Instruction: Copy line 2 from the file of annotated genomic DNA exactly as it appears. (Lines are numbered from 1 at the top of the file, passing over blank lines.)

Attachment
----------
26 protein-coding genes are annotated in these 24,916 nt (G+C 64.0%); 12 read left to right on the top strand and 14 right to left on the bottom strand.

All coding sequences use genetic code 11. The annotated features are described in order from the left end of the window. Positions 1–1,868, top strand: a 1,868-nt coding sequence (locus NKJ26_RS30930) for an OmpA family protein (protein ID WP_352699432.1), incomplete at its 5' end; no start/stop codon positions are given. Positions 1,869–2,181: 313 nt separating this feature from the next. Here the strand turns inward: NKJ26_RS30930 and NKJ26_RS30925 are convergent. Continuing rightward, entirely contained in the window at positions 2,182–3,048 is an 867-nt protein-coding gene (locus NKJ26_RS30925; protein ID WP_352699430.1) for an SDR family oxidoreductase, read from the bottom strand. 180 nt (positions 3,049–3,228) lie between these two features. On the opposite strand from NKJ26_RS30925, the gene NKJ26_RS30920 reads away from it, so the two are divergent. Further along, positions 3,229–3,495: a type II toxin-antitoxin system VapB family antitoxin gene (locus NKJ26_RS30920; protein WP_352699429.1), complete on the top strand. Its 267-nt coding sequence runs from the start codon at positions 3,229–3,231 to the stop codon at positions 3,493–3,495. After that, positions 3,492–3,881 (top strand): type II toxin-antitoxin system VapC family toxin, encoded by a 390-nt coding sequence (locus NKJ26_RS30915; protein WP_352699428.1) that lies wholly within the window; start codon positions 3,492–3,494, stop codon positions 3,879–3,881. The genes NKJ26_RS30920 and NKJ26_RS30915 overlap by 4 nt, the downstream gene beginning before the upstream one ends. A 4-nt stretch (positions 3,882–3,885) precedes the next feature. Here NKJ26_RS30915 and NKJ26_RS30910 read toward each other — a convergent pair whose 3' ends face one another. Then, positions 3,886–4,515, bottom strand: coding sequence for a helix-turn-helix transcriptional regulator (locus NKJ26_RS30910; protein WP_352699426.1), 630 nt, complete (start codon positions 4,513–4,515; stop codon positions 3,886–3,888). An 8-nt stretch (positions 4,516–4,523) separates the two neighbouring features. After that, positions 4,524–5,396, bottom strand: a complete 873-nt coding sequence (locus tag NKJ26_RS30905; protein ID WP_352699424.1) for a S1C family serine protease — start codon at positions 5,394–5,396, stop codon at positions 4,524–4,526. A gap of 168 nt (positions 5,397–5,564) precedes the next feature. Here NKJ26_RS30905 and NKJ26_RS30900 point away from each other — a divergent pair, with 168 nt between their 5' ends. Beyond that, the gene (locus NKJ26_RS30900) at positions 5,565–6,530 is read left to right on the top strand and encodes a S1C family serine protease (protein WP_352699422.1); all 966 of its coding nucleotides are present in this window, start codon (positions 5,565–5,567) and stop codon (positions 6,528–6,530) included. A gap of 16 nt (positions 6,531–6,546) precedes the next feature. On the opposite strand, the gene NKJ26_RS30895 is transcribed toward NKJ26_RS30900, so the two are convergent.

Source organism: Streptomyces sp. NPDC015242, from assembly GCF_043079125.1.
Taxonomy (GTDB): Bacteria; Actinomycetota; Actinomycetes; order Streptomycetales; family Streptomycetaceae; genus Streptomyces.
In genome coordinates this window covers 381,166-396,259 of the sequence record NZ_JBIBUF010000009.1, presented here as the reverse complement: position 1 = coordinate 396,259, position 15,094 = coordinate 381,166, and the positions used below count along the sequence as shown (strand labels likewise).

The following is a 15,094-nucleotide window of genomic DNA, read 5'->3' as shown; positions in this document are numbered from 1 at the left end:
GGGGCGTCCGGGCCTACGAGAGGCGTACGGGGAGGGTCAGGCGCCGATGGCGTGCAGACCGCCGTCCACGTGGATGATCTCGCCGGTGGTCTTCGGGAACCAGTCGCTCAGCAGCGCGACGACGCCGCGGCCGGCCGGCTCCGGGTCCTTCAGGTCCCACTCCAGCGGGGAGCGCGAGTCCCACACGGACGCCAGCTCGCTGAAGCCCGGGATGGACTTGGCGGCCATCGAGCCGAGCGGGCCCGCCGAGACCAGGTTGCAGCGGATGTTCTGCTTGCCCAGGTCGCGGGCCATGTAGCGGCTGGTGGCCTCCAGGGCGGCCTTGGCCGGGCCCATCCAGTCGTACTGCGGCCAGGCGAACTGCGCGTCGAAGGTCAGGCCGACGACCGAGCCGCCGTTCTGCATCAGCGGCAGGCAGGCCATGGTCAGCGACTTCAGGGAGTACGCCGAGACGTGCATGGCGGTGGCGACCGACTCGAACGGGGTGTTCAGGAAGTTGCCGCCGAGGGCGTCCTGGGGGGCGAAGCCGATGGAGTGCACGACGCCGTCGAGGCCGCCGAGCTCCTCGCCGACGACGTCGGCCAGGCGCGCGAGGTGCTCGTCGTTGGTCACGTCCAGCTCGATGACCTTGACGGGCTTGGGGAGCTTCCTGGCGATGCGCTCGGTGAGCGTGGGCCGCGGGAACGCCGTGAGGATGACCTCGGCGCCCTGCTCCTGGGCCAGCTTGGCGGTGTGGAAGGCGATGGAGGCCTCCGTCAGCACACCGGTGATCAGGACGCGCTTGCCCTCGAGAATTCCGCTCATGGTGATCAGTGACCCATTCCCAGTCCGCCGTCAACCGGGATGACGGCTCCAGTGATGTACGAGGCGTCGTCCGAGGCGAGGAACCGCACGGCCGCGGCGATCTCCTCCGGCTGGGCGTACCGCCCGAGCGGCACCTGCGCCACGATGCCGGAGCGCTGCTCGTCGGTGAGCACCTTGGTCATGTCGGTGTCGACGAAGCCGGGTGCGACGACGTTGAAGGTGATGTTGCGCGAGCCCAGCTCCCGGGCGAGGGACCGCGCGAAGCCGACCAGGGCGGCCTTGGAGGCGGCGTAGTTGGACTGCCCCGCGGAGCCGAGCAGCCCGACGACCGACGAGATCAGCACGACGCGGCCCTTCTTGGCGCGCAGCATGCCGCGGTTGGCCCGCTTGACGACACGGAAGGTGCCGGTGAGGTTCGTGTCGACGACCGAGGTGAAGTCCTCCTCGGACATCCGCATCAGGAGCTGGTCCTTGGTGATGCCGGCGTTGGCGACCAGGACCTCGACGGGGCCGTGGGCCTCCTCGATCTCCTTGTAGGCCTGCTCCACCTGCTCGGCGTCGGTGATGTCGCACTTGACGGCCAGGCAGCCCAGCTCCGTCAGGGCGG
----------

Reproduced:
All coding sequences use genetic code 11. The annotated features are described in order from the left end of the window. Positions 1–1,868, top strand: a 1,868-nt coding sequence (locus NKJ26_RS30930) for an OmpA family protein (protein ID WP_352699432.1), incomplete at its 5' end; no start/stop codon positions are given. Positions 1,869–2,181: 313 nt separating this feature from the next. Here the strand turns inward: NKJ26_RS30930 and NKJ26_RS30925 are convergent. Continuing rightward, entirely contained in the window at positions 2,182–3,048 is an 867-nt protein-coding gene (locus NKJ26_RS30925; protein ID WP_352699430.1) for an SDR family oxidoreductase, read from the bottom strand. 180 nt (positions 3,049–3,228) lie between these two features. On the opposite strand from NKJ26_RS30925, the gene NKJ26_RS30920 reads away from it, so the two are divergent. Further along, positions 3,229–3,495: a type II toxin-antitoxin system VapB family antitoxin gene (locus NKJ26_RS30920; protein WP_352699429.1), complete on the top strand. Its 267-nt coding sequence runs from the start codon at positions 3,229–3,231 to the stop codon at positions 3,493–3,495. After that, positions 3,492–3,881 (top strand): type II toxin-antitoxin system VapC family toxin, encoded by a 390-nt coding sequence (locus NKJ26_RS30915; protein WP_352699428.1) that lies wholly within the window; start codon positions 3,492–3,494, stop codon positions 3,879–3,881. The genes NKJ26_RS30920 and NKJ26_RS30915 overlap by 4 nt, the downstream gene beginning before the upstream one ends. A 4-nt stretch (positions 3,882–3,885) precedes the next feature. Here NKJ26_RS30915 and NKJ26_RS30910 read toward each other — a convergent pair whose 3' ends face one another. Then, positions 3,886–4,515, bottom strand: coding sequence for a helix-turn-helix transcriptional regulator (locus NKJ26_RS30910; protein WP_352699426.1), 630 nt, complete (start codon positions 4,513–4,515; stop codon positions 3,886–3,888). An 8-nt stretch (positions 4,516–4,523) separates the two neighbouring features. After that, positions 4,524–5,396, bottom strand: a complete 873-nt coding sequence (locus tag NKJ26_RS30905; protein ID WP_352699424.1) for a S1C family serine protease — start codon at positions 5,394–5,396, stop codon at positions 4,524–4,526. A gap of 168 nt (positions 5,397–5,564) precedes the next feature. Here NKJ26_RS30905 and NKJ26_RS30900 point away from each other — a divergent pair, with 168 nt between their 5' ends. Beyond that, the gene (locus NKJ26_RS30900) at positions 5,565–6,530 is read left to right on the top strand and encodes a S1C family serine protease (protein WP_352699422.1); all 966 of its coding nucleotides are present in this window, start codon (positions 5,565–5,567) and stop codon (positions 6,528–6,530) included. A gap of 16 nt (positions 6,531–6,546) precedes the next feature. On the opposite strand, the gene NKJ26_RS30895 is transcribed toward NKJ26_RS30900, so the two are convergent.